May 4th, 2007

Arnett, OK Tornado

My target was NW Oklahoma on the south-side of a bulg in a retreating dryline. Further north in KS dry air mixed ahead of the dryline weakening the moisture gradiant east and north of a pronounced dryline bulge east of Dodge City, KS. It appeared increasing moisture advection against the retreating dryline on the south side of the bulge over NW OK might provide enough convergence to break the strong CAP. The forecast verified and a few LP-supercells fired near Arnett, OK, the southern cell quickly organized and developed tops over 60,000 feet! This pic is looking WSW at the developing storm, which is on the TX/OK border southwest of Arnett, OK.

Looking west at the left-split of the developing Arnett supercell.
I was south of Arnett, OK on a dirt road at this time and shot this pic looking WSW. I was surprised, because I didn't see any other chasers yet, but I knew they would be swarming to this storm eventually.
Supercell was rapidly developing and appeared to already have a well developed mesocyclone.
Structure was really looking good at this time, but to my surprise it just kept getting better...
I had to get this shot, but it cost me BIG TIME footage! I was on my way to get under the updraft and have an upclose and personal tornado encounter, but instead saw this windmill with incredible supercell structure in the background and I just had to stop and snap away dozens of pictures.
Finally I tore myself away from the windmill, but now there was a rapidly developing wall cloud to my west and I stopped afraid I might miss good video of tornado genesis. The wall cloud is about 3 miles away at this point.
INSANE STRUCTURE!!!! I could care less at this time if I saw a tornado on this day, because the structure was just amazing! Completely textbook structure!
I'll try to get some video stills up sometime, but this is a quick pic I took before I repositioned for what I thought would be another tornado developing very close to my location. The storm had cycled and a new rapidly rotating wall cloud was very close to me, but the CAP was already cutting off the updraft and the storm never produced another tornado.
Though this tornado was small it still was intense. It could probably cause F4 damage if it were to hit a well built house at its mose intense phase. Even as a skinny rope this tornado showed multiple vorticies near ground level! The video is okay, but I could have gotten right next to the thing like my friend Reed Timmer. He got some incredible video as it crossed the road in front of him, but he missed the structure...whatever, close encounter with an awesome tornado always trumps structure! I'll be kicking myself for a while.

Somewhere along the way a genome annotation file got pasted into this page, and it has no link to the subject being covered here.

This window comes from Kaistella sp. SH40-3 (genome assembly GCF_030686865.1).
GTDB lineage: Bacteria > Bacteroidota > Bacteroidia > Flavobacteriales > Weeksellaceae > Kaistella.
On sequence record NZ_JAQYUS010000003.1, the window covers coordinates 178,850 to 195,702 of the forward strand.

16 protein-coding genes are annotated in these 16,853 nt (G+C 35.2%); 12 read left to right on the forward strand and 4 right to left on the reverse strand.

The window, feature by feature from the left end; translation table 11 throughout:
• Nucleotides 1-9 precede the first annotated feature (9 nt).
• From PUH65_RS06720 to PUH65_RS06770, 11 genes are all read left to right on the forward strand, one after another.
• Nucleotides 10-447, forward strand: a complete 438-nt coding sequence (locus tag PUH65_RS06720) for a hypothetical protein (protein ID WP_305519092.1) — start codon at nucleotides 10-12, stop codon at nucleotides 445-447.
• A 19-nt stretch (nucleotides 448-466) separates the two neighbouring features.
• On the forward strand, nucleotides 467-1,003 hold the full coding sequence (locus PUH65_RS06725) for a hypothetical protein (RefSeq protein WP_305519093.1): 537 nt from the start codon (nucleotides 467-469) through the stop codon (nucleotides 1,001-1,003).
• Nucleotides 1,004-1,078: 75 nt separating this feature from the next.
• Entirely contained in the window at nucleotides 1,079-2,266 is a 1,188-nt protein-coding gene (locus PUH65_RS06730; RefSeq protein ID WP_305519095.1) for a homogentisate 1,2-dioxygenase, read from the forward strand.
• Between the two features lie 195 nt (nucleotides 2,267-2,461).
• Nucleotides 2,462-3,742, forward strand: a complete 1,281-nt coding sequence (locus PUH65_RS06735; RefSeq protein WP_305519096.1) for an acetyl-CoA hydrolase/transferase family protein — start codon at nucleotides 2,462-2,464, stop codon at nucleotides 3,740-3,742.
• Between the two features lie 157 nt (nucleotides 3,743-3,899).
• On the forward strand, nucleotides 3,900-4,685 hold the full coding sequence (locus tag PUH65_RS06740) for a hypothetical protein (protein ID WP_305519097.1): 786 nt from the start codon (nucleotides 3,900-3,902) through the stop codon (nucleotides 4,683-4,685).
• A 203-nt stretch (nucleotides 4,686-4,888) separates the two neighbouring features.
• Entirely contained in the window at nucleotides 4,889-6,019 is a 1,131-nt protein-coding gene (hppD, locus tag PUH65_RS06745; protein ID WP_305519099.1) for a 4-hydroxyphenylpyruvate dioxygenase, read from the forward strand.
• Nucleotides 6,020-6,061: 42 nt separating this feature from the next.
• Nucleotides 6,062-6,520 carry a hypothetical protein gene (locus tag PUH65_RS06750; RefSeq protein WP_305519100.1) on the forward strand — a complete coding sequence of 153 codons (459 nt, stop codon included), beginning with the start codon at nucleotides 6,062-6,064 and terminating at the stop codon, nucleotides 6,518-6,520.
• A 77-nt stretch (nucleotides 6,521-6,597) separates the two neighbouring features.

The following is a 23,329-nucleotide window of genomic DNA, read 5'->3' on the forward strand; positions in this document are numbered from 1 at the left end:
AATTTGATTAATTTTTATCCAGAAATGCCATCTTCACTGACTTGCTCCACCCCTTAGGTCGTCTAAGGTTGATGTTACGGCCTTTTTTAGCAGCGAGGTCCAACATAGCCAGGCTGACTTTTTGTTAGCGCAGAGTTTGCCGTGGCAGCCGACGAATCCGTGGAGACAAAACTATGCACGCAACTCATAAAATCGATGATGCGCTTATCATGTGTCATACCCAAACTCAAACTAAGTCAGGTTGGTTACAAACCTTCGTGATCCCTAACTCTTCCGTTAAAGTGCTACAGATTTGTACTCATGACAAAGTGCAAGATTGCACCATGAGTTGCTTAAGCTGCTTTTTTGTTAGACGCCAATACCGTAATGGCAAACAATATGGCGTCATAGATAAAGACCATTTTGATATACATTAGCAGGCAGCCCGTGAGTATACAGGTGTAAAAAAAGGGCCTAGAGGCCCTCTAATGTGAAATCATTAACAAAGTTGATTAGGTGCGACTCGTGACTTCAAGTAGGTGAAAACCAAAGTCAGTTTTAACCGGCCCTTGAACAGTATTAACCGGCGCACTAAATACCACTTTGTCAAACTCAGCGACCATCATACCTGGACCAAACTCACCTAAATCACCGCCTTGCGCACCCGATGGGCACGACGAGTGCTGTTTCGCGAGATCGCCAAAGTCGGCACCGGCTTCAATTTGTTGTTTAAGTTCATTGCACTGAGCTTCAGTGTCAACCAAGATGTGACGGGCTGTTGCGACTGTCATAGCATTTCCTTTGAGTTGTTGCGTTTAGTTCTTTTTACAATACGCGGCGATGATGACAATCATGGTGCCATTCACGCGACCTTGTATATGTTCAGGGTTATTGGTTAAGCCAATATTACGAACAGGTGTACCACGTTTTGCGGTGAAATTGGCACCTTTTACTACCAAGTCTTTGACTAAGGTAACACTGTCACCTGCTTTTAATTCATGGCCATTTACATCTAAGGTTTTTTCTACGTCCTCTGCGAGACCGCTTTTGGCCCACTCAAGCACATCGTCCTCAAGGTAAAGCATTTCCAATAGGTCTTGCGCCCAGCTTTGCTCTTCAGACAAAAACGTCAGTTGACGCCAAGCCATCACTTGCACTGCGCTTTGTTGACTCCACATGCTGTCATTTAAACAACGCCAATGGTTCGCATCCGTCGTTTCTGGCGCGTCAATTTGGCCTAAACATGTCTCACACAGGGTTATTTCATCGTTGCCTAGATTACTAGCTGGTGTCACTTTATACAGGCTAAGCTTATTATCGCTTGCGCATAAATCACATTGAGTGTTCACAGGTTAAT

Tornado roped out and now the storm cycles rapidly and slowly dies. I pieced together 3 pics to get this wide view of the base.
Vault shot
Another vault shot, notice how sculpted the updraft was in this shot; that is a good sign the CAP is very strong, which gives beautiful structure shots, but is bad for tornadoes.
Baseball-sized hail was everywhere; my friend Adam posed his hand for me.
Close-up of Adam's hand and the hail.
Adam and some of the guys with him take pics of the storm, so I took a pic of them taking pics.
Nice structure!
By myself again on a nicely paved road I stop and play with the hail.
Some of the hail stones were close to softball-size.
I really like this picture.
Same stones, but different angle. While I was having fun with the hail the storm was getting away to the northeast. The updraft passed across the south side of Woodward, OK, so the majority of Woodward took some serious hail.
This was actually an occluded meso from my storm, but unlike most occluded mesos that evaporate this one kept going as its own little LP storm. Shot was takine looking NW.
I was on the south side of Woodward at the time of this pic and I was looking due east at part of the back side of the updraft. The main part of Woodward was taking some good sized hail at this time.

This just might be my favorite shot of an LP supercell (that I've taken)... It reminds me of a picture Gene Moore captured years ago of an LP supercell at sunset (sorry I can't find the picture on his website), but his pic is my favorite LP picture.

ENE of Woodward, OK at the time of this shot and I was looking WNW.

Beautiful storm!
Earlier this storm had been a 'beast', but now it is just a beautiful sculpture. I tried to get the color of the red dirt road and the details of the updraft, but it is kind of washed out.
Oklahoma May sunsets can have extraordinary color due to high atmospheric moisture and particle content.

Alpen glow at sunset on as the last bits of visible wavelength solar radiation hits the updraft of the all but dead supercell northeast of Woodward, OK.

Not long after this picture the Greensburg, KS storm developed and produced many violent night time tornadoes; one was a 2-mile-wide monster EF5 that passed through Greensburg destroying the town and killing many people. The situation reminded me of the May 22, 2004 Hallem, NE tornado. I was already heading back to Norman, OK due to school obligations, otherwise I would have drove due north to intercept the Greensburg, KS storm.


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All storm chasing (tornado, supercell, lightning, hail, sunset, ect.) photos and videos are copyright property of Jim Bishop and Simon Brewer (Stormgasm), unless otherwise specified. Any unauthorized reproductions are strictly prohibited by law.
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